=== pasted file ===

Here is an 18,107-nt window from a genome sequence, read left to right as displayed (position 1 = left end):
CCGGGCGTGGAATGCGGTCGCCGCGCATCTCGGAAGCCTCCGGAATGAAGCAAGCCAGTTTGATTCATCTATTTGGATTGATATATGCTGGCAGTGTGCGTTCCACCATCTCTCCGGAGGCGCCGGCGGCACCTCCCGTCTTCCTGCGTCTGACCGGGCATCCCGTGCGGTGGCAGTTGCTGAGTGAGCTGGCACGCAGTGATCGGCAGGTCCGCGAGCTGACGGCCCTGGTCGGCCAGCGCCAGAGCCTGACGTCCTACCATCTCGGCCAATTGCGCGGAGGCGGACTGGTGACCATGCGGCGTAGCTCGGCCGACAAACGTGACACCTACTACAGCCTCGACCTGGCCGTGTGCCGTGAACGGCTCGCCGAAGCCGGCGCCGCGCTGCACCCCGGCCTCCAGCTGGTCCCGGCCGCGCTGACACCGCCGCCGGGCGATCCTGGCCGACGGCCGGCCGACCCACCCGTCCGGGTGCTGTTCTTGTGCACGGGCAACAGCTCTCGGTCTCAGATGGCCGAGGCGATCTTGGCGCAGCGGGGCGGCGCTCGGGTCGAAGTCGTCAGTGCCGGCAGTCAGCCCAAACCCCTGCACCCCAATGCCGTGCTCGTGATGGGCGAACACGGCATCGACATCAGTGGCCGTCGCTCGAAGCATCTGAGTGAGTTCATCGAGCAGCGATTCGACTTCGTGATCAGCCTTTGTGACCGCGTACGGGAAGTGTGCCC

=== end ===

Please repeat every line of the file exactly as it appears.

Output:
Here is an 18,107-nt window from a genome sequence, read left to right as displayed (position 1 = left end):
CCGGGCGTGGAATGCGGTCGCCGCGCATCTCGGAAGCCTCCGGAATGAAGCAAGCCAGTTTGATTCATCTATTTGGATTGATATATGCTGGCAGTGTGCGTTCCACCATCTCTCCGGAGGCGCCGGCGGCACCTCCCGTCTTCCTGCGTCTGACCGGGCATCCCGTGCGGTGGCAGTTGCTGAGTGAGCTGGCACGCAGTGATCGGCAGGTCCGCGAGCTGACGGCCCTGGTCGGCCAGCGCCAGAGCCTGACGTCCTACCATCTCGGCCAATTGCGCGGAGGCGGACTGGTGACCATGCGGCGTAGCTCGGCCGACAAACGTGACACCTACTACAGCCTCGACCTGGCCGTGTGCCGTGAACGGCTCGCCGAAGCCGGCGCCGCGCTGCACCCCGGCCTCCAGCTGGTCCCGGCCGCGCTGACACCGCCGCCGGGCGATCCTGGCCGACGGCCGGCCGACCCACCCGTCCGGGTGCTGTTCTTGTGCACGGGCAACAGCTCTCGGTCTCAGATGGCCGAGGCGATCTTGGCGCAGCGGGGCGGCGCTCGGGTCGAAGTCGTCAGTGCCGGCAGTCAGCCCAAACCCCTGCACCCCAATGCCGTGCTCGTGATGGGCGAACACGGCATCGACATCAGTGGCCGTCGCTCGAAGCATCTGAGTGAGTTCATCGAGCAGCGATTCGACTTCGTGATCAGCCTTTGTGACCGCGTACGGGAAGTGTGCCC